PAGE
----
Blake3 for the new hash function

Blake3 was mentioned in another thread, but I wanted to make a new thread.

I think that Blake3 would be an ideal choice for Pijul’s hash function:

  • Blake3 has a fist-class rust implementation, maintained by the authors of the hash function.
  • The hashes are 256 bits, so it’s significantly shorter than 512 bit SHA2. There was some mention of a possible security tradeoff going to 256 bits, but I think that 256 bit hashes are currently considered to be secure, for now and the indefinite future.
  • Blake3 is very, very fast. It both because it’s a merkle tree hash, which means that it’s highly amenable to parallelism, and because it uses Blake2s, which is a fast primitive.
  • Blake3 includes a number of useful modes, in addition to the main hash function, it supports a keyed hash, and a key derivation operation. These might be useful for collision resistant hashing, or key derivation for signature operations.

Blake3 is binary merkle tree hash with 16KiB leaf nodes, which enables a lot of neat possibilities for Pijul:

  • Corruption during transmission or storage could be identified and repaired at the block level, instead of having to throw away the entire object.
  • Large objects could be synced from multiple locations, by requesting disjoint sets of blocks.

Blake3 is derived from a hash called Bao, which was written by Jack O’Connor, and then later turned into Blake3. Jack is active on Twitter and a few other places. I’m sure he would be interested in seeing Blake3 adopted, and would likely be able to explain any technical points relating to Pijul adopting Blake3.

Thanks! Blake3 is already the hash in the next version of Pijul. There is also a new idea to make “commutative hashes”, in the sense that h(A, B) = h(B, A), but it’s hard to get either A or B from h(A, B), and hard to get B (resp A) from h(A, B) and A (resp B).

Sweet, that’s awesome!

What would commutative hashes enable? I’m guessing that h(xor(h(A), h(B))) doesn’t work for other reasons?

Can you explain what you mean by “and hard to get B (resp A) from h(A, B) and A (resp B).”? I’m not familiar with the phrase “(resp X)”.

Ah, I think I get it, hard to get B from h(A, B) and A, and hard to get A from h(A, B) and B.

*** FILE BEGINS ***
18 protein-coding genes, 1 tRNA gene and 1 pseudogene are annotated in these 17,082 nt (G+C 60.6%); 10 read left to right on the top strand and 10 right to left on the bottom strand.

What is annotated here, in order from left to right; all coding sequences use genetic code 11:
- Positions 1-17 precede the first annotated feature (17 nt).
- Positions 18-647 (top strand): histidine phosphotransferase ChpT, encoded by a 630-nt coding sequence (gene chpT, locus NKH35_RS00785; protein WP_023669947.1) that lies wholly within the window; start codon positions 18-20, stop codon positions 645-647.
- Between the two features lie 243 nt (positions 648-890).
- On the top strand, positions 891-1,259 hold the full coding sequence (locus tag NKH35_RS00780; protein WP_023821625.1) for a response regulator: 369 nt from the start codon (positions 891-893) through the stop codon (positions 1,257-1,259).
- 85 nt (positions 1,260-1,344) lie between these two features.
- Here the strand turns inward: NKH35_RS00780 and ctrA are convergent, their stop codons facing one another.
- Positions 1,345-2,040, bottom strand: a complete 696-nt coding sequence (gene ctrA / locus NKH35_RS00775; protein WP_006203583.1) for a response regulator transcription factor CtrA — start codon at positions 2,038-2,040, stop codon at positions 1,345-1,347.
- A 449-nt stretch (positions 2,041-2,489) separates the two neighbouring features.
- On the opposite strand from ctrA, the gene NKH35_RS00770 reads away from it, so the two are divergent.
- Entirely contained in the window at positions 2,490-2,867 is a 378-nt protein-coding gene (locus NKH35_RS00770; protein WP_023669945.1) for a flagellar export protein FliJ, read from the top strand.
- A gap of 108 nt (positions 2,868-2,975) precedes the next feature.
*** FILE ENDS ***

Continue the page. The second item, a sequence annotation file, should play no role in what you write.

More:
That’s right.

Right. I forgot to add that I also want to compute h(A, B) from (h(A), B) or from (h(B), A). This property means that:

  • a state in Pijul can be described by a hash h(…), and the next state after applying patch B can be computed from h(…) and B.
  • Starting from state s, if Alice applies A then B (let’s write the state h(h(s, A), B)), she gets the same hash as Bob, who applied B then A (and hence computed h(h(s, B), A)).
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Hmm, I could see how that would be nice. It mirror’s the patch-based repository model, but for hashes.

I’m assuming that this is desired for efficient updates of the repository’s root hash, which multiple parties can agree on? I can imagine somewhat inefficient schemes for calculating a root hash (which don’t satisfy the properties you gave), like sorting the hashes of the patches in the repo, and taking a merkle tree hash over those hashes as leaves. Is efficiency the only consideration?

I’m not sure I understand why the properties you mentioned would be important for this. If you can get A or B (patch hashes) out of h(A, B) (the repo root hash) that doesn’t seem like a big deal.

I’m not very familiar with them, but this makes me think of cryptographic accumulators. There are a few types, the ones I know about hash-based, like utreexo and one based on prime numbers, which I can’t find a good link for.

I was thinking about this, and it’s not obvious to me why you couldn’t sum the patch hashes modulo 2**256 and use that as the state hash. (You could do xor, but that has odd properties like two patches xoring to zero.) Is there a practical reason why that wouldn’t work?

Two patches XORing to 0 is not really an issue: for a hash /h/, there’s only one hash /h’/ such that /h+h’ = 0/, and you have the exact same property in your other proposed scheme.

The problem with XOR is that you can use linear algebra to generate collisions, by generating a list of patches and solving the corresponding linear equation.

For the integer sum modulo 2^256, finding collisions amounts to solving the subset sum problem, which is known to be a weak cryptographic problem (https://en.wikipedia.org/wiki/Merkle–Hellman_knapsack_cryptosystem).

So, for both systems, a server can trick a client into believing they’re synchronised, even though they’re not. Even worse, the server can inject a patch in the log, and add a constant number of patches to recover the same state identifier (the same state “hash”).

I’m not sure if I see what the attack would be.

Let’s say a server wants a client to accept a bad patch, P. The client asks for some state S. The server creates a log that includes P, and also some number of additional hashes H1…Hn to make the log’s state be S. However, if the client requests the patches for H1…Hn, the server can’t actually return them to the client, because to do so the server would have to calculate pre-images that hash to H1…Hn, which is infeasible. So as long as the client actually verifies that all patches in the log exist, they can’t be tricked with an erroneous state.

That’s not how it works. If the state is a linear function of the patch hashes, it doesn’t matter what exact hashes you have, as long as you can generate enough “independent” vectors (hashes) to form a linear base. You need as many independent vectors as there are bits, here 256 vectors. Then, for example with XOR, you can generate any hash you want by taking the subset of these hashes given by the resolution of the linear equation (h_{i_0} + … + h_{i_k} = h).

Good point, I didn’t think of that!